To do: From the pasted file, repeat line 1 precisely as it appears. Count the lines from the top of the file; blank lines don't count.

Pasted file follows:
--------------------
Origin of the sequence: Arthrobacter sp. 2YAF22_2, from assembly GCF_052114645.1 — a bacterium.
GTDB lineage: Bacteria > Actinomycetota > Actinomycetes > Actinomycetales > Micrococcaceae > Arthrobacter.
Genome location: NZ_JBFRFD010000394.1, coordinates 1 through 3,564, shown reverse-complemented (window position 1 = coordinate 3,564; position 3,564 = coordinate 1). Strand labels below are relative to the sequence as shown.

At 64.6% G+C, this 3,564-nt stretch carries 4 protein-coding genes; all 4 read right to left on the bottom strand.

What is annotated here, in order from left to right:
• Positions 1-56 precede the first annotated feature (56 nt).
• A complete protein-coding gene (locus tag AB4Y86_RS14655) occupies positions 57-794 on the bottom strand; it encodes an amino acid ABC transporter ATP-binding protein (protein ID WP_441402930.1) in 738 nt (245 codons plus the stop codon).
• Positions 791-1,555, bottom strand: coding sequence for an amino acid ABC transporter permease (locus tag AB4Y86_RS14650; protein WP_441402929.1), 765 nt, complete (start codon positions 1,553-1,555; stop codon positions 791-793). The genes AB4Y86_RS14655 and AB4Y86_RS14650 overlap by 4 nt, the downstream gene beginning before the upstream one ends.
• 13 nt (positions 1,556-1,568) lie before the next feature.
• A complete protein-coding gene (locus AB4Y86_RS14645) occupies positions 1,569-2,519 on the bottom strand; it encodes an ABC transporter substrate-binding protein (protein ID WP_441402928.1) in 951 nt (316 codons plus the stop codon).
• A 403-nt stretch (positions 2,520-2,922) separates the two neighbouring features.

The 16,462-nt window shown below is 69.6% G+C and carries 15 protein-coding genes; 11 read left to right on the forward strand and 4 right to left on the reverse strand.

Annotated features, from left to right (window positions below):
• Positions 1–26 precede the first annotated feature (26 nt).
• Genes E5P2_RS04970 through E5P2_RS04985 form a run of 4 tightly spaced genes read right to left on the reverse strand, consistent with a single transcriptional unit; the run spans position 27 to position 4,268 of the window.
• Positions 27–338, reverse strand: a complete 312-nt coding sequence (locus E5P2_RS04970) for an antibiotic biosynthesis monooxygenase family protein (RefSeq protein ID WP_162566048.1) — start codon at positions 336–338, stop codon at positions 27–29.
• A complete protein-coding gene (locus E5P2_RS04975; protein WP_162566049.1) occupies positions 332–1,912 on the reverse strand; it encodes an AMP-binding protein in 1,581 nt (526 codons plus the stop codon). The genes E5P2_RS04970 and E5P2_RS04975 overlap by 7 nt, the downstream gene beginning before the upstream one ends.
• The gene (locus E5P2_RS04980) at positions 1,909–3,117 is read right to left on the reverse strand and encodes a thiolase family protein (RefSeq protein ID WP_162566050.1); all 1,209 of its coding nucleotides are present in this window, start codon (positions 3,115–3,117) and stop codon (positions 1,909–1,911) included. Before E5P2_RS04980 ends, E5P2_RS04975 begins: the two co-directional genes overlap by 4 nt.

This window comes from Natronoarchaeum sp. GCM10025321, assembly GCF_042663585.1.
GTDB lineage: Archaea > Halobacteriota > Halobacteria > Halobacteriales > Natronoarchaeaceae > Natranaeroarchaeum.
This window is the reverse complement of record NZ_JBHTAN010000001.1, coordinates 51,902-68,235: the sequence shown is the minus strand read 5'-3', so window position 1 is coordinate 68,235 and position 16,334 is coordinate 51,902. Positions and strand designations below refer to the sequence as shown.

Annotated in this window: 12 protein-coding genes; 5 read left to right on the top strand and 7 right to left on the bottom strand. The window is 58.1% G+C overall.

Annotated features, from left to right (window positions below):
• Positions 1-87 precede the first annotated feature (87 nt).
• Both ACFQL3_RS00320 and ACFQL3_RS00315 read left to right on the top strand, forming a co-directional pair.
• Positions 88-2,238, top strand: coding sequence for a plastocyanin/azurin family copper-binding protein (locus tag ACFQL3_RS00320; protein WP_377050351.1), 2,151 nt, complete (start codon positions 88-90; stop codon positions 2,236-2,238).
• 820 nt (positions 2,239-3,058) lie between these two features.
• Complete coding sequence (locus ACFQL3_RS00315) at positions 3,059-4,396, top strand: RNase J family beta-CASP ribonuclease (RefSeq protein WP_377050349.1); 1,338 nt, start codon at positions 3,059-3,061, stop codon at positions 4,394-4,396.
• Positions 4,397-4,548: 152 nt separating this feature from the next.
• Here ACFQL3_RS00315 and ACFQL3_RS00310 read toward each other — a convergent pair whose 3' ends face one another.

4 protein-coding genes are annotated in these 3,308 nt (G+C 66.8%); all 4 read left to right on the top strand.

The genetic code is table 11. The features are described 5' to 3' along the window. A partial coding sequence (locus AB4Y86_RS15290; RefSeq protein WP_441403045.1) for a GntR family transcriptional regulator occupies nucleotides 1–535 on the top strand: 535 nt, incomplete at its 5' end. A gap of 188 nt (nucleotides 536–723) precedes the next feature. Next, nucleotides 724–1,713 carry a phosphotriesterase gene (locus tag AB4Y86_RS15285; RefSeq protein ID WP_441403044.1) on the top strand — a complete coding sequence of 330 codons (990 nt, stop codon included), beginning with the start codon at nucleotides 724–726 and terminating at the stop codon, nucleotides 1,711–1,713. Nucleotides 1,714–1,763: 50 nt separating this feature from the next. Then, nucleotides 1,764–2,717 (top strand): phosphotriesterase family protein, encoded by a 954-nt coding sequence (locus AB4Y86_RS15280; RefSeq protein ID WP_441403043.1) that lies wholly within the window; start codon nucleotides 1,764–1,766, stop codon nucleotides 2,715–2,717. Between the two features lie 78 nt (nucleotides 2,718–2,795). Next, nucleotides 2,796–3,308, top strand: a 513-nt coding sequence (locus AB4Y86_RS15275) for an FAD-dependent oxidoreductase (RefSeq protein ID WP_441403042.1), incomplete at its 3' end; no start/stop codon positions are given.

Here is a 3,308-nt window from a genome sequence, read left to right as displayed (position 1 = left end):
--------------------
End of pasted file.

Origin of the sequence: Arthrobacter sp. 2YAF22_2, from assembly GCF_052114645.1 — a bacterium.